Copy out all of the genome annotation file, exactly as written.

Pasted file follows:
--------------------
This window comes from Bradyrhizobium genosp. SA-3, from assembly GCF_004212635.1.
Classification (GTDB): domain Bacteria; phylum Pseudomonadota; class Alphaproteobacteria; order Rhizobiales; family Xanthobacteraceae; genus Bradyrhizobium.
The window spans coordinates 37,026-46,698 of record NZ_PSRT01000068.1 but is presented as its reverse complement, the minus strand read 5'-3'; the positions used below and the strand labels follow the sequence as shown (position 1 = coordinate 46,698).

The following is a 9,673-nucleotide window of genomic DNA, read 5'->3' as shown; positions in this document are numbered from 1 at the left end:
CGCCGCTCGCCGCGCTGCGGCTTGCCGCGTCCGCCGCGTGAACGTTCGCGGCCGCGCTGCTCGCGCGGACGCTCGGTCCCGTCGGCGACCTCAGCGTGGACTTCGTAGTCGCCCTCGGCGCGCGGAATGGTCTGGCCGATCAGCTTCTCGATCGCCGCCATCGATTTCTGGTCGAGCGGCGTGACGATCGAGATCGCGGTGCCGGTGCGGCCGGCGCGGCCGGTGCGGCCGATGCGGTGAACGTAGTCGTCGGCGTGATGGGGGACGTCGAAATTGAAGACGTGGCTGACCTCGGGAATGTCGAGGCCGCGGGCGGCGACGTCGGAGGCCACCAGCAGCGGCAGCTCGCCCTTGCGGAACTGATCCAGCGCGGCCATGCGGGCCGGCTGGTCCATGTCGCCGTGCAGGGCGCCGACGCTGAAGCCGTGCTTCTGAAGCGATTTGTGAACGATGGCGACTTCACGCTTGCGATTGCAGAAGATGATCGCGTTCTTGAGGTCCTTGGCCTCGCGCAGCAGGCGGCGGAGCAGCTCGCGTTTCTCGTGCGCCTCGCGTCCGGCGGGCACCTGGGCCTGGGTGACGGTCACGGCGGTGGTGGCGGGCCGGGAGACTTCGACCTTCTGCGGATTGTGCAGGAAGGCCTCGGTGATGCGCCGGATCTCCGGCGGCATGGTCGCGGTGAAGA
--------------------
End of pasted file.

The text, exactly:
This window comes from Bradyrhizobium genosp. SA-3, from assembly GCF_004212635.1.
Classification (GTDB): domain Bacteria; phylum Pseudomonadota; class Alphaproteobacteria; order Rhizobiales; family Xanthobacteraceae; genus Bradyrhizobium.
The window spans coordinates 37,026-46,698 of record NZ_PSRT01000068.1 but is presented as its reverse complement, the minus strand read 5'-3'; the positions used below and the strand labels follow the sequence as shown (position 1 = coordinate 46,698).

The following is a 9,673-nucleotide window of genomic DNA, read 5'->3' as shown; positions in this document are numbered from 1 at the left end:
CGCCGCTCGCCGCGCTGCGGCTTGCCGCGTCCGCCGCGTGAACGTTCGCGGCCGCGCTGCTCGCGCGGACGCTCGGTCCCGTCGGCGACCTCAGCGTGGACTTCGTAGTCGCCCTCGGCGCGCGGAATGGTCTGGCCGATCAGCTTCTCGATCGCCGCCATCGATTTCTGGTCGAGCGGCGTGACGATCGAGATCGCGGTGCCGGTGCGGCCGGCGCGGCCGGTGCGGCCGATGCGGTGAACGTAGTCGTCGGCGTGATGGGGGACGTCGAAATTGAAGACGTGGCTGACCTCGGGAATGTCGAGGCCGCGGGCGGCGACGTCGGAGGCCACCAGCAGCGGCAGCTCGCCCTTGCGGAACTGATCCAGCGCGGCCATGCGGGCCGGCTGGTCCATGTCGCCGTGCAGGGCGCCGACGCTGAAGCCGTGCTTCTGAAGCGATTTGTGAACGATGGCGACTTCACGCTTGCGATTGCAGAAGATGATCGCGTTCTTGAGGTCCTTGGCCTCGCGCAGCAGGCGGCGGAGCAGCTCGCGTTTCTCGTGCGCCTCGCGTCCGGCGGGCACCTGGGCCTGGGTGACGGTCACGGCGGTGGTGGCGGGCCGGGAGACTTCGACCTTCTGCGGATTGTGCAGGAAGGCCTCGGTGATGCGCCGGATCTCCGGCGGCATGGTCGCGGTGAAGA